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Pete's review - Bike pumps

 

 

Things to look for in a bike pump

 

1.Head:

Your bike has either a Presta or a Schrader valve. Choose a bike pump that will fit your valve type or one that can fit both. 

 

2.Pressure:

The best bike pumps can reach higher pressure levels. You can find out what kind of pressures you need by looking at the maximum levels on your tyres. Road bike tyres can have pressures exceeding 100 PSI whereas mountain bikes are around 50 PSI. 

 

 

3.Gauge:

You should keep your bike at the pressure levels indicated on the tyres. A gauge will help you measure the PSI (Pounds per Square Inch). Ideally look for a bike pump that includes one.  

 

4.One for on the road, one for at home:

Whilst the small bike pumps are great for carrying around with you at all times, the track bike pumps can reach higher pressure levels with far less effort. I have one in the garage it is used before every ride.

 

Track Pump

 

track pump.jpg

 

 

5.Durability:

Generally speaking the smaller bike pumps wear out faster than the track pumps. 

 

pump.jpg

 

 

 

What to look for

 

Comfort

We are not talking rocket science here, but how easy the pump is to use. As pressure increases it is harder to pump and if the handle of the pump or locking mechanism digs in to the hand or doesn’t offer support, inflating a patched or repaired tube can be a real drag.

 

Locking mechanism

Security of the pump head on the valve makes a big difference. A locking lever that prevents the pump pulling off not only offers security in the sense of preventing blow-offs, it also supports the valve, protecting it from the back-and-forth movement of frantic pumping. You really need a secure way of attaching the pump or isolating the abuse.

One of the compromises of a small pump is obviously the scale. With less room for the handle, there is not always enough room for the hand to grip fully. While this can be merely annoying, you need to look out for flesh pinching areas. Get flesh caught between the handle and barrel while pumping and, at best, you’ll end up with a blood blister. At worst, you slice your thumb or hand.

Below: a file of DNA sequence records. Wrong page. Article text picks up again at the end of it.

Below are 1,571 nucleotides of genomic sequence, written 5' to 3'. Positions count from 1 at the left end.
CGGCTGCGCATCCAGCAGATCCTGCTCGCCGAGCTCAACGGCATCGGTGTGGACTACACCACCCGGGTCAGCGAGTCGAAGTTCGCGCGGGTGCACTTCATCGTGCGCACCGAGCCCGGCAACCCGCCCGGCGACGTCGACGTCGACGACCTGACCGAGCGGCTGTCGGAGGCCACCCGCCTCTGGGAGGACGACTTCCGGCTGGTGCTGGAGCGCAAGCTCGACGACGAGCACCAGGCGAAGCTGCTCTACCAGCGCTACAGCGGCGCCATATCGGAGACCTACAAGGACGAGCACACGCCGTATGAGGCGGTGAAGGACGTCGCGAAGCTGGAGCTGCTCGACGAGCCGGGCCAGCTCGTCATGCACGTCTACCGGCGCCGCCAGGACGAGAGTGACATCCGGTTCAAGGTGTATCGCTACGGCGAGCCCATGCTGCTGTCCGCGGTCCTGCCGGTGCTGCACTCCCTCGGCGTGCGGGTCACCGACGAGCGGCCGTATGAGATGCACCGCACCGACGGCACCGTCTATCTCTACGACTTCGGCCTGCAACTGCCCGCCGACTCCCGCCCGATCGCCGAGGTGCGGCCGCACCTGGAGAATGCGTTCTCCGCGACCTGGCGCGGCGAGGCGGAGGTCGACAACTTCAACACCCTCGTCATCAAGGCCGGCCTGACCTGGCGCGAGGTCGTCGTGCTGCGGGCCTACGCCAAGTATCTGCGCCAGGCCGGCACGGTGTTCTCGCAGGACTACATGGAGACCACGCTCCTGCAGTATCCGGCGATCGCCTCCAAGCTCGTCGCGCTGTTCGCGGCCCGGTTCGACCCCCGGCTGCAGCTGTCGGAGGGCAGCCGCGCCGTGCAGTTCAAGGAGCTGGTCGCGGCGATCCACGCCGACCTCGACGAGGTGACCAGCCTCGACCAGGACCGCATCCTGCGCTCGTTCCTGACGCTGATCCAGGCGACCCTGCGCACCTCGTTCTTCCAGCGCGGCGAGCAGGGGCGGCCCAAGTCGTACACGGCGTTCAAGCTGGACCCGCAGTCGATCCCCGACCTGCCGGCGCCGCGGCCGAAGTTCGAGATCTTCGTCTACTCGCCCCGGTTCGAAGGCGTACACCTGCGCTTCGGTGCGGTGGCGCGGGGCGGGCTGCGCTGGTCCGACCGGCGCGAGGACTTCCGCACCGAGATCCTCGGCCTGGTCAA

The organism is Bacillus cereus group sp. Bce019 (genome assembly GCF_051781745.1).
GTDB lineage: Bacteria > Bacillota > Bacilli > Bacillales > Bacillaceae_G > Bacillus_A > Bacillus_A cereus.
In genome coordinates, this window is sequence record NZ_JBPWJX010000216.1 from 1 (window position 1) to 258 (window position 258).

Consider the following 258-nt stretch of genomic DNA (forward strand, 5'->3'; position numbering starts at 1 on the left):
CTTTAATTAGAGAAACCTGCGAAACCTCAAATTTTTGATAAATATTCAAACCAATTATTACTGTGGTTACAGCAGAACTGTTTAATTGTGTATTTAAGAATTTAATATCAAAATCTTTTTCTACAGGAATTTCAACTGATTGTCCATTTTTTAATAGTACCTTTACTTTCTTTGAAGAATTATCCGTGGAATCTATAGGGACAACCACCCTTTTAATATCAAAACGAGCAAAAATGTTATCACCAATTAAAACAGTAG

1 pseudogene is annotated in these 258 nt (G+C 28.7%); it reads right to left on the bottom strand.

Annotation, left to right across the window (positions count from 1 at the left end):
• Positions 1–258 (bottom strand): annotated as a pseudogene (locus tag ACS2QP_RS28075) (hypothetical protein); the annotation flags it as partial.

lock leaver.jpg A locking lever prevents the pump pulling off the valve

 

 

 

 

 

 

 

 

 

Pinching flesh

One of the compromises of a small pump is obviously the scale. With less room for the handle, there is not always enough room for the hand to grip fully. While this can be merely annoying, you need to look out for flesh pinching areas. Get flesh caught between the handle and barrel while pumping and, at best, you’ll end up with a blood blister. At worst, you slice your thumb or hand.

 

Co2 Inflators

Another alternative is the Co2 inflator, these are a super-fast way to inflate your tyre and be on your way. However you are limited to the amount of Co2 capsules you carry with you.

 

 

Co2.jpg

 

 

One capsulate will normally inflate to around 85 psi

 

 

Summary:

 

How do you want to carry your pump?

 

  1. Fixed to your bike, then invest in a good standard tyoe of pump with a pressure gauge fitted. Pop into your local bike shop and try some.
  2. In your jersey pocket, then a small mini pump will be ideal. Again try some out or ask around  

 

Once again it's down to you and what you feel comfortable with. Spend what you can afford and make sure you have the right tool for the job.

What do I have? Well I have a track pump in the garage and a Co2 pump (that can also be used in the normal way to pump air) that I carry in my pocket, Simples

 
 
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